C3W2Lab3: Quantization model took more memory than non-quantized tflite model


I have printed the sizes of various trained models in the quantization and pruning lab. I noticed that the quantization aware training (QAT) model occupies more memory (actually similar to base line) than non quantized tflite model. I understand probably this is because of more parameters than the baseline. But still, can we consider this as a significant improvement of memory? What can we do more to decrease the memory requirement?

hi @gsasikiran ,

I try to re-produce by running the notebook both on Colab and on my local machine and see the memory did reduce to around a forth :

The reduction comes from converting the 32-bit representations (float) into 8 bits (integer), so it should have reduced the size anyway.

Can you repeat the same observation by “Restart and run all” the run time?
Is there any error that occurred during quantization in the cell above?

Hello @tranvinhcuong.
I see that you are implementing post-training quantization again after QAT. I mean by the fact that doesn’t QAT itself should reduce the model size in the first place without post-training quantization. I have mentioned my results without post-training quantization on QAT model.

Correct me if I am wrong.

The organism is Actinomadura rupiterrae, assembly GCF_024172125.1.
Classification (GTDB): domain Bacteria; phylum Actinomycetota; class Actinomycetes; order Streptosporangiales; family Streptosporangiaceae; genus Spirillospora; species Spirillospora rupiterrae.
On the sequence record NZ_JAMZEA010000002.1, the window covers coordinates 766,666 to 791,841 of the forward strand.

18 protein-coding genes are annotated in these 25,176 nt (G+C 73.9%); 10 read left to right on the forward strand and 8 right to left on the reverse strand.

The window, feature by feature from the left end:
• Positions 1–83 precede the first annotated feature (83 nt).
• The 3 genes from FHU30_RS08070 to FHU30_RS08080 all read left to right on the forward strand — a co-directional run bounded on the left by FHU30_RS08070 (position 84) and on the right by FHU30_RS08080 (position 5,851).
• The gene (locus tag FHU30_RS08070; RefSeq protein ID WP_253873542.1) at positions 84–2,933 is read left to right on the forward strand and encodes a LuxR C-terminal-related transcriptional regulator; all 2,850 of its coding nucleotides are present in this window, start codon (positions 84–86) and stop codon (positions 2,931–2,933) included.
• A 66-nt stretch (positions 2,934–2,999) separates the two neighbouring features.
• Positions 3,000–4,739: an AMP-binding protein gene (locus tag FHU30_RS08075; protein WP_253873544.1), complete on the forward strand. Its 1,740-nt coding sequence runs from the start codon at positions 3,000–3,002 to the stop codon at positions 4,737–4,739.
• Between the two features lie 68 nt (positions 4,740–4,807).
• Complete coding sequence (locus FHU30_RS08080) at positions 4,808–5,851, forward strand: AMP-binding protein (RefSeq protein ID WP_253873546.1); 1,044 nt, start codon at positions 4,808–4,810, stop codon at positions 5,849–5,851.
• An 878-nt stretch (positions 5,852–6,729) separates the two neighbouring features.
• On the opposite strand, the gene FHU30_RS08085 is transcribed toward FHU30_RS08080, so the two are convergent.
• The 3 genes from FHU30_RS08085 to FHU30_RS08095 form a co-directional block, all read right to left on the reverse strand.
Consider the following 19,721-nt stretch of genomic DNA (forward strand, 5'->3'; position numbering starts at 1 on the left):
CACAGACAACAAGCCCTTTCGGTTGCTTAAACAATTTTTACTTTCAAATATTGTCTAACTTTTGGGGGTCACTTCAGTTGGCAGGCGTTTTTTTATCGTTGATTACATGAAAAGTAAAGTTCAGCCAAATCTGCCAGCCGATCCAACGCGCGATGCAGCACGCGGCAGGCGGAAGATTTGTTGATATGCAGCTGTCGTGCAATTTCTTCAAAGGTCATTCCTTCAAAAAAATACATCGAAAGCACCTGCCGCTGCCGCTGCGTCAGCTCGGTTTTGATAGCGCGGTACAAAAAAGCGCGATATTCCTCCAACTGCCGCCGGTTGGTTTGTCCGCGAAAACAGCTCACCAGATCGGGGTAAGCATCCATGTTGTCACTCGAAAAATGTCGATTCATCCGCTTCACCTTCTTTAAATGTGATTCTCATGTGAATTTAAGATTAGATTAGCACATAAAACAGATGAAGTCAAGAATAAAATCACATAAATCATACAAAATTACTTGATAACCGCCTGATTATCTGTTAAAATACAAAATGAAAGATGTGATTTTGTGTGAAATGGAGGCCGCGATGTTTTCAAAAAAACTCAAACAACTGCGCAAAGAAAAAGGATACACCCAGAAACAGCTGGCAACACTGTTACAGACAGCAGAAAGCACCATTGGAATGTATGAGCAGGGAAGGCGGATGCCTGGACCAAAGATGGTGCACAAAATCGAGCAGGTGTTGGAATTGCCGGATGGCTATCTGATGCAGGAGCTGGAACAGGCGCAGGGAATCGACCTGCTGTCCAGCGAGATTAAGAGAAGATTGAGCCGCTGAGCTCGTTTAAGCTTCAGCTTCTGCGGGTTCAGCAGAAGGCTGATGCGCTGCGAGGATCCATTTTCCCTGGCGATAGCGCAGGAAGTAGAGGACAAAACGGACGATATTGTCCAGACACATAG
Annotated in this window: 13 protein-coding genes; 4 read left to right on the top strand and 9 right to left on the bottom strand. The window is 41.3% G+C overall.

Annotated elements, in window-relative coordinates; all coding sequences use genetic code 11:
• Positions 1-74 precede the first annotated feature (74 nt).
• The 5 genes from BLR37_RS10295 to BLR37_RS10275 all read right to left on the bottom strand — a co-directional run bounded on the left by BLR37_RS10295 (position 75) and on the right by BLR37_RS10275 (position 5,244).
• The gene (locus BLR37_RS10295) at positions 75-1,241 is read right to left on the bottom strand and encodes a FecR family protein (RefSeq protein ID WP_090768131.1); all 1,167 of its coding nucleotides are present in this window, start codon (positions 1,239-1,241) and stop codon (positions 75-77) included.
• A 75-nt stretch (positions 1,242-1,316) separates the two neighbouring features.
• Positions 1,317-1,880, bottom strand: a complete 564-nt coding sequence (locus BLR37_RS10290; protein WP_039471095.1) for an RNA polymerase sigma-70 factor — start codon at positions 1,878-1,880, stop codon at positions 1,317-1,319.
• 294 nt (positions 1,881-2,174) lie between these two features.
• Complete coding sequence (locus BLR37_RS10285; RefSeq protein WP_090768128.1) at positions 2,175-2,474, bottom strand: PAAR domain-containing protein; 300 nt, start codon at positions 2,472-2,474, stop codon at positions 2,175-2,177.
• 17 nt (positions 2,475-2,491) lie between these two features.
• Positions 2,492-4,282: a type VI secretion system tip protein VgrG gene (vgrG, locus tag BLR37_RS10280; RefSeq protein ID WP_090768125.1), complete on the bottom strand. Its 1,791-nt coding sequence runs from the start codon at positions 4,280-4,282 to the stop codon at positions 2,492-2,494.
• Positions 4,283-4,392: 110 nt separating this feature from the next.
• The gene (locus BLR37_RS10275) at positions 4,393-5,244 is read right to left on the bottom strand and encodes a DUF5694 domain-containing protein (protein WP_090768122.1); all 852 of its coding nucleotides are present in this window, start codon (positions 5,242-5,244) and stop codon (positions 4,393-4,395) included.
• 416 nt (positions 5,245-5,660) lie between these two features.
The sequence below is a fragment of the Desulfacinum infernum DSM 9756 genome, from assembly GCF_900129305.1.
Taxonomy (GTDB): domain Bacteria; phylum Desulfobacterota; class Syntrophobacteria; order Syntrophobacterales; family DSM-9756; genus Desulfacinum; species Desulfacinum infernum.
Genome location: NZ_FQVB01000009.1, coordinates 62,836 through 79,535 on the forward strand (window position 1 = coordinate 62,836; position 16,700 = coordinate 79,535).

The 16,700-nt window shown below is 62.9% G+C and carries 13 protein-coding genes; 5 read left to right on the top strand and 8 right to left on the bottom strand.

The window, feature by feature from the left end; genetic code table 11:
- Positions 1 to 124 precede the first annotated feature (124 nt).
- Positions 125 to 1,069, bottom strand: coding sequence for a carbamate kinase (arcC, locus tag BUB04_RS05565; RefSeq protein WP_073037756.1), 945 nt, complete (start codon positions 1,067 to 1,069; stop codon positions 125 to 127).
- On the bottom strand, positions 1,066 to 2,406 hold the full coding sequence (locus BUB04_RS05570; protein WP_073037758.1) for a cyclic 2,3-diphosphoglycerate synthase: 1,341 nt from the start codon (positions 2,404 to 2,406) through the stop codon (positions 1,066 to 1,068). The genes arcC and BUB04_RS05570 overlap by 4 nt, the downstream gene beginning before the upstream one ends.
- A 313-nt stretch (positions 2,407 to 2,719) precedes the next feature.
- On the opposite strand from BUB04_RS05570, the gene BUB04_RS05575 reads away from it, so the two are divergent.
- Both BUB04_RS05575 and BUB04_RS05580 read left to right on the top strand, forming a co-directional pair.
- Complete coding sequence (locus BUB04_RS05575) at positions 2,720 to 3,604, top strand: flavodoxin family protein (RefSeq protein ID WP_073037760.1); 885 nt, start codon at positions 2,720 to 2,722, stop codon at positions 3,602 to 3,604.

hi @gsasikiran , I see what you meant now.

In my understanding, the quantization aware training does not reduce the memory size by itself. The post quantization actually truncates the parameters to reduce memory size, this may reduce the performance of the model overall. Quantization aware training introduce fake quantization nodes into the model, then do the training. This will make the model more robust to quantization, which will be applied later.

Below is the transcript I copied from the lecture

The core idea is that quantization aware training simulates low precision inference time computation in the forward pass of the training process. By inserting fake quantization nodes, the rounding effects of quantization are assimilated in the forward pass, as it would normally occur in actual inference. The goal is to fine-tune the weights to adjust for the precision loss. If fake quantization nodes are included in the model graph at the points where quantization is expected to occur, for example, convolutions. Then in the forward pass, the flood values will be rounded to the specified number of levels to simulate the effects of quantization. This introduces the quantization error as noise during training and is part of the overall loss which the optimization algorithm tries to minimize. Here, the model learns parameters that are more robust to quantization.

Hope it helps,


Thank you @tranvinhcuong. I got it now.